Like so many millions of others, Kim Moody has been grappling for months with the impact of COVID-19, trying her best to stay positive and keep her family safe. In her case, however, the virus has hit particularly hard: in addition having to homeschool her two young children, Moody — who has made her career as a successful wedding and events planner, and also owns two retail shops in Blackstone and Richmond — was suddenly faced with the significant impact of the coronavirus pandemic on both the wedding and retail industries.
Add to that the fact that the couple had recently become partners in The Estate at River Run, a palatial wedding and events venue located on River Road, and Moody could have been forgiven for feeling as if the entire world was crumbling.
Fortunately, even during the most challenging times, Moody tends to look on the bright side of things.
“It could be worse,” she said cheerfully several weeks ago, even before restrictions —which had effectively doomed any wedding or event that had been scheduled from the months of March through September — had begun to loosen. Everyone in her family was healthy, she said, “so we’ll take the good with the bad.”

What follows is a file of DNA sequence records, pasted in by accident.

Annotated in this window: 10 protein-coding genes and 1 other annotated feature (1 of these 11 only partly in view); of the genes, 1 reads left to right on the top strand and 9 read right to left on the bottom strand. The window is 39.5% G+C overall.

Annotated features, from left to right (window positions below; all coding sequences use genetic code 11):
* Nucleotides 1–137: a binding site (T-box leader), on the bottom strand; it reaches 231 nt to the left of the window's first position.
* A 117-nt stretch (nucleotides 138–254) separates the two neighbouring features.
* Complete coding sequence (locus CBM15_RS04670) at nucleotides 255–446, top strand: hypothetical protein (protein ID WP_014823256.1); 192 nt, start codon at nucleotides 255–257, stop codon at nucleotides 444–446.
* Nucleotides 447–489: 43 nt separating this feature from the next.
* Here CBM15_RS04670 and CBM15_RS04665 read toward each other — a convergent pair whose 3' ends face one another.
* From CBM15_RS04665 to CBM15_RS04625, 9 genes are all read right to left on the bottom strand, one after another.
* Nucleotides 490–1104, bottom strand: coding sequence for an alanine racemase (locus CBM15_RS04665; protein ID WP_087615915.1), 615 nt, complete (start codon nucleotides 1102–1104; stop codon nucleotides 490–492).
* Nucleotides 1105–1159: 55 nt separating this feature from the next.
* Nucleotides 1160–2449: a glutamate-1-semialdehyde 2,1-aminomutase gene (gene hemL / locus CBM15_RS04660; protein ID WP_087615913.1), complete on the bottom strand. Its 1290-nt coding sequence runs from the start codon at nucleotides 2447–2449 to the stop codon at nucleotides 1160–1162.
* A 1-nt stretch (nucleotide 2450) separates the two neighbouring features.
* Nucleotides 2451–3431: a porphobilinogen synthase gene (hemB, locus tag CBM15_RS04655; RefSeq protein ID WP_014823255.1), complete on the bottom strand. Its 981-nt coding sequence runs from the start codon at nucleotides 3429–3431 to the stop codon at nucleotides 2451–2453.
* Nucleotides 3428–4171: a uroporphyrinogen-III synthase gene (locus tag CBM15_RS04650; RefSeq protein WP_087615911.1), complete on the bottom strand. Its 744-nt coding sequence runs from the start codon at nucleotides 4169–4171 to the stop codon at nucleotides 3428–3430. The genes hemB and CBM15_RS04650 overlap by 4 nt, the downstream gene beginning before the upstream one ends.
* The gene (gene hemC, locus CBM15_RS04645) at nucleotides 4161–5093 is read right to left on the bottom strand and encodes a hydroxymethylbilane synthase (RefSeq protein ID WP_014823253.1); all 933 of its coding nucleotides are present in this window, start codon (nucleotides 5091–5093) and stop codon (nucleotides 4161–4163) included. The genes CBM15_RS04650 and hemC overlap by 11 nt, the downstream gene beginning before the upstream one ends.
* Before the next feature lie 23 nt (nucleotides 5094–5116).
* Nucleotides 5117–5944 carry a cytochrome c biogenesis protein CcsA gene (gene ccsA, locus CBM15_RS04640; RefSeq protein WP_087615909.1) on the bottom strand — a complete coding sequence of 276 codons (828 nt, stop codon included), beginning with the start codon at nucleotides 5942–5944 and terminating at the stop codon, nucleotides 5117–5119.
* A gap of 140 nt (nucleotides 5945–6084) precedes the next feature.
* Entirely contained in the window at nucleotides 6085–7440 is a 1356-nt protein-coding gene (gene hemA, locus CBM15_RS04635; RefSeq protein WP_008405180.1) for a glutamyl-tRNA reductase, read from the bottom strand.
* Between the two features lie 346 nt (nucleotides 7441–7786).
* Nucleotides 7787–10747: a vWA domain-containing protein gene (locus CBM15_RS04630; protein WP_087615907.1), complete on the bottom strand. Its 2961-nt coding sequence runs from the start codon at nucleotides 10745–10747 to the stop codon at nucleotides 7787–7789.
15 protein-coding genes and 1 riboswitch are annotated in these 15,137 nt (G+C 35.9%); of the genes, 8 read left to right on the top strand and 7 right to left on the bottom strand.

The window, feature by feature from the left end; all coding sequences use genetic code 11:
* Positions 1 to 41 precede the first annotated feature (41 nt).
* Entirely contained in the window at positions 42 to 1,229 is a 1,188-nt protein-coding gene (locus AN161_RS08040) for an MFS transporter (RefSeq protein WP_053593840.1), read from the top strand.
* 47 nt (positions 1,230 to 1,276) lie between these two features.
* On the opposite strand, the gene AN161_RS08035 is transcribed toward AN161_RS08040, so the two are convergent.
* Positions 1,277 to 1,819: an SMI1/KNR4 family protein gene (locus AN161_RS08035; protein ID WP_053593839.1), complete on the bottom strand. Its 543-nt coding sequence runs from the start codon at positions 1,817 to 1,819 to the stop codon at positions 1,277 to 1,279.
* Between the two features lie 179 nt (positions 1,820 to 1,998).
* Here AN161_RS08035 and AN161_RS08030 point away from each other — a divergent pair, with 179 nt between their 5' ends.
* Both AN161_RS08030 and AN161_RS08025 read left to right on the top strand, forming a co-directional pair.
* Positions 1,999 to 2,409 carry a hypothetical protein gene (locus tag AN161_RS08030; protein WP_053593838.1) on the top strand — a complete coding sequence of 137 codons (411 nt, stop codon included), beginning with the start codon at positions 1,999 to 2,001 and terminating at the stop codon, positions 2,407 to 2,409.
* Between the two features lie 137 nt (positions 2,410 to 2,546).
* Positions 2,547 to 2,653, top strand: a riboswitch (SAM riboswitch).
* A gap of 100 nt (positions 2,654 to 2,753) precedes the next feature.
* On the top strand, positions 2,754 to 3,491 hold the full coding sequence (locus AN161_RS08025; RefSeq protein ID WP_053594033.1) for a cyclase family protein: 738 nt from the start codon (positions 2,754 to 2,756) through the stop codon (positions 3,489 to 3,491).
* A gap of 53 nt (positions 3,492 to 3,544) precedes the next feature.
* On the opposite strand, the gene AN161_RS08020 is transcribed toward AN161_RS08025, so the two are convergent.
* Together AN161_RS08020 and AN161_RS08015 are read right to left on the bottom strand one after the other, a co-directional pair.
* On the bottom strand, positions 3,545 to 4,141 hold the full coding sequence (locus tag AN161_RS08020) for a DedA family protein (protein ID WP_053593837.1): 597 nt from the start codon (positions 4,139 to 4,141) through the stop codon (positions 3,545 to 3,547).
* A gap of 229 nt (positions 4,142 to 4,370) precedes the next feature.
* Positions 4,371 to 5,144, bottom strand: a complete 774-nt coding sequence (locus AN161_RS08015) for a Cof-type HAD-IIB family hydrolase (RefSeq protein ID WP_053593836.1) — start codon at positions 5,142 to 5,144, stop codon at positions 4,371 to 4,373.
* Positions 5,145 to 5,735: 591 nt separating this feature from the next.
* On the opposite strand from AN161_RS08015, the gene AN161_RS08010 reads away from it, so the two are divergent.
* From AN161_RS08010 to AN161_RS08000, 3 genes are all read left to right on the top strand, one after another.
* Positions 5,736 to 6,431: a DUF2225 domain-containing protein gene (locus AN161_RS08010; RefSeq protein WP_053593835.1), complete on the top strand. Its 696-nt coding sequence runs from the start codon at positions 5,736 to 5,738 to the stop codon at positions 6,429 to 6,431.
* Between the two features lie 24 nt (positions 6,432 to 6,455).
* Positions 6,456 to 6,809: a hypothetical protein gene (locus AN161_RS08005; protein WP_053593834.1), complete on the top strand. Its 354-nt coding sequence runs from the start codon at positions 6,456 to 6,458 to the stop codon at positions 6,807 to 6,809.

In actuality, she explained, the couple had already been planning to use the late spring and early summer months to complete the conversion of the property from a home to a wedding venue. They have also been able to host small “elopement”-style events on the property.
Still, even the rosiest outlook can’t mask the fact that Moody, like so many others, is looking forward to the days when all restrictions are a thing of the past. They know the broken supply chains and other casualties of a months-long world-wide crisis won’t be repaired overnight, but the sooner they can begin planning again the better.
“Everybody is in disbelief that this is still happening,” Moody said of the other wedding industry professionals she has spoken with. “A lot of the general public is still scared…the rest of us are all really, really ready to get back to work.”
September and October are traditionally the busiest wedding months of the year, and it remains to be seen what will and won’t be allowed in terms of gatherings.
“Summer couples have thrown in the towel,” Moody said. “But for couples getting married in the fall, it is such a waiting game.
Moody said she feels terrible for the wedding couples who have planned for years, only to see their celebrations put on hold indefinitely.
Even so, she said, she can’t help but see brighter says ahead—perhaps sooner than some predict.
“People have waited their entire lives for [their wedding day],” she said. “It would shock me if it takes too long to bounce back. I’d like to think it’s not going to take too long for the ship to right itself.”